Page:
Source: *Journal of Teacher Education, 65(4),* 303-314, 2014

(Reviewed by the Portal Team)

The purpose of this study is to analyze how particular mathematics teacher educators (MTEs) use knowledge in their practice.

Furthermore, this study also examines how they use this analysis as a tool for understanding the knowledge demands of work with preservice elementary teachers and how this knowledge is different from that required to teach K-12 students.

**Methods **

Data for this study come from a multimedia database of teaching and learning artifacts from five iterations of a university-based mathematics content course for preservice elementary teachers.

The authors illustrate different forms of knowledge observed across different mathematics teacher educators’ practice and discuss how the observed knowledge forms are different from knowledge used by K-12 teachers in their practice.

They describe, for example, how the MTEs exhibited knowledge of the nature of student errors and how that knowledge is used in practice with preservice teachers in ways that are different from how such knowledge is used by K-12 teachers.

Whereas K-12 teachers may have knowledge of student errors and potential reasons for the errors, they do not engage their students in explorations of student errors.

However, MTEs used their knowledge of the nature of student errors to connect preservice teachers’ exploration of the errors to teaching practice.

Specifically, the MTEs suggested an instructional move that preservice teachers could use in their future teaching to determine whether a student error is random or evidence of more systemic errors in students’ thinking.

By suggesting an instructional move that could be used in teaching, the MTE is connecting the mathematical work of analyzing student errors to teaching practice.

The MTE would have to know potential factors that may contribute to the development of the error, such as a lack of understanding of the role of place value in a multiplication algorithm, or due to a random misstep or number misplacement on the part of the student.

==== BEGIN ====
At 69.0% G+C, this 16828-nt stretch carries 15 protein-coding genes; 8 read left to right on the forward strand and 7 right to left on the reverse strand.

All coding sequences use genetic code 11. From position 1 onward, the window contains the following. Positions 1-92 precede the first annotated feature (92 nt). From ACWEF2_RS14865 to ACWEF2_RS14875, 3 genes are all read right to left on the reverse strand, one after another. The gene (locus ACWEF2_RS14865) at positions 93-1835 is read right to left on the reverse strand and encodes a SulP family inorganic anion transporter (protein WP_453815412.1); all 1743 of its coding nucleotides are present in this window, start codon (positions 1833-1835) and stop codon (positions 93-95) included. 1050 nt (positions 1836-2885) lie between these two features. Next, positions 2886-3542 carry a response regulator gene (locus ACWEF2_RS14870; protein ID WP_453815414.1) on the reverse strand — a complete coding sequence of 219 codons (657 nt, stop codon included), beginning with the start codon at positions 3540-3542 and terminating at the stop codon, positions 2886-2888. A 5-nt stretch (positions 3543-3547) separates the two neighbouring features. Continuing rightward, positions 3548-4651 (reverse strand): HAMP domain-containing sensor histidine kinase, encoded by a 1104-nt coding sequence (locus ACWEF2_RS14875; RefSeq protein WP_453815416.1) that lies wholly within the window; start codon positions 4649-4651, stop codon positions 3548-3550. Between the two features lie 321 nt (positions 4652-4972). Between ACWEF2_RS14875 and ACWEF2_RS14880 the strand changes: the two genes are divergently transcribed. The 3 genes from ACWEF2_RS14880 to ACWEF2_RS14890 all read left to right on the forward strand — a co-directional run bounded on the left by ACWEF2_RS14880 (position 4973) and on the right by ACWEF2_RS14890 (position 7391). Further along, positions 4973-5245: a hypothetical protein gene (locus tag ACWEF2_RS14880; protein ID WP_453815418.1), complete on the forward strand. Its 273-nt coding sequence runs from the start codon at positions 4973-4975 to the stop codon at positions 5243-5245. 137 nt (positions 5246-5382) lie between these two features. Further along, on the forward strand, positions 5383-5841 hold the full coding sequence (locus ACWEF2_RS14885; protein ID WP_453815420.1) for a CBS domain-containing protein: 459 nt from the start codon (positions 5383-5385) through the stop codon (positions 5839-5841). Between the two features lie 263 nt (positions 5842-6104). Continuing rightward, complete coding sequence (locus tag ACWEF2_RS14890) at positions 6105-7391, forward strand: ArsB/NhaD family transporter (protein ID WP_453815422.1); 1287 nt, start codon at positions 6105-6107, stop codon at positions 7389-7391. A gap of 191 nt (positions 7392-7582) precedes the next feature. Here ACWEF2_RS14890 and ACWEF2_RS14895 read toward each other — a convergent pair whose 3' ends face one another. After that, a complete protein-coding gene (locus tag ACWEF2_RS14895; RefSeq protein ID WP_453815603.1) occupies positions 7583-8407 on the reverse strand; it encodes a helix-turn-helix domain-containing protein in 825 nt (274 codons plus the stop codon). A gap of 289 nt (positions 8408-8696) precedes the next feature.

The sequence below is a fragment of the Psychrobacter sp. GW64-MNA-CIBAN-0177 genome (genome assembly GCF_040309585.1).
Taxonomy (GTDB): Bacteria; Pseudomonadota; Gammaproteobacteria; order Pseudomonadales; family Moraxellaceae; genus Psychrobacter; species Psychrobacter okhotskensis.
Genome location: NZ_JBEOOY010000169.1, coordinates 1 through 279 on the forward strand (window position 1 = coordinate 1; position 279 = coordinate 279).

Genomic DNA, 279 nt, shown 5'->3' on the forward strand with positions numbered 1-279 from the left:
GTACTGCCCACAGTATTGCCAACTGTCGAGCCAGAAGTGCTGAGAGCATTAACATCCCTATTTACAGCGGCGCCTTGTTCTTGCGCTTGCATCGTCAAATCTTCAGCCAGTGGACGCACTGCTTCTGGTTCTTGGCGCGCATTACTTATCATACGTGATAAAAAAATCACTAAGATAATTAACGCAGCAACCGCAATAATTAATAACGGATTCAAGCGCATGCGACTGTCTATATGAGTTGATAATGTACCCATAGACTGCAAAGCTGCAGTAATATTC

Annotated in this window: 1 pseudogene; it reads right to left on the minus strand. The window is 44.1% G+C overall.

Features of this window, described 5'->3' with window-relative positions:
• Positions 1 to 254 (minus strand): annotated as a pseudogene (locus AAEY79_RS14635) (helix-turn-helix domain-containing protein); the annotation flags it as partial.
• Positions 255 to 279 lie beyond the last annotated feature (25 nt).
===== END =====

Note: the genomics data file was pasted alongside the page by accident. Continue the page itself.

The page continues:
Thus, the MTEs are exhibiting knowledge about ways of recognizing and making explicit how analyzing student errors relates to teaching mathematics to students.

Finally, in another example, the MTE exhibited knowledge of research about student learning, and used that knowledge to connect research to preservice teachers’ content learning.

Teachers may also be knowledgeable of research about student learning.

However, teachers may use knowledge about research-based ways of supporting students’ understanding of the base-10 number system, for example, to directly inform their instructional interactions, either in their sequencing of instruction or guide their instruction in other ways.

However, the MTE did not directly use research about K-12 students’ learning to guide their own teaching of preservice teachers, but rather to make explicit the implications of research for preservice teachers’ current learning.

Thus, the MTE, as the example suggests, is exhibiting knowledge of mathematics education research in ways that connect to preservice teachers’ learning of content.

Taken together, these examples suggest that the mathematical knowledge needed for teaching teachers is different from that which teachers have to know to teach students.

In short, the forms of knowledge used by MTEs in this analysis included knowledge of certain concepts related to preservice teachers’ mathematics learning and how those concepts connect to teaching practice in K-12 classrooms.

This analysis also involved a process for identifying knowledge forms used by MTEs and thus fits well with one of the four features of the knowledge building process, namely, having multiple sources of innovation.

In the current analysis, having observations of different MTEs with different categories of expertise implementing the same tasks across different course iterations constitutes a source of innovation. Indeed, MTEs bring a host of resources to bear on their instruction and draw on different forms of knowledge in light of their expertise.

The authors argue that there needs to be more of a focus on understanding the knowledge drawn on by teacher educators as they teach content to preservice teachers.

This is critical as the field of teacher education not only lacks consensus about the content of many courses for preservice teachers but also lacks a system by which knowledge is communicated, shared, and improved.

Common language is crucial for systemwide improvement, yet there is currently no common language in the field of teacher education with which educators and researchers can engage in discussions of teacher educator practice.

Toward this end, the authors offer a potential approach for developing an evidence-based understanding of the knowledge demands of teacher educators’ work as they develop preservice teachers’ knowledge in ways needed for teaching.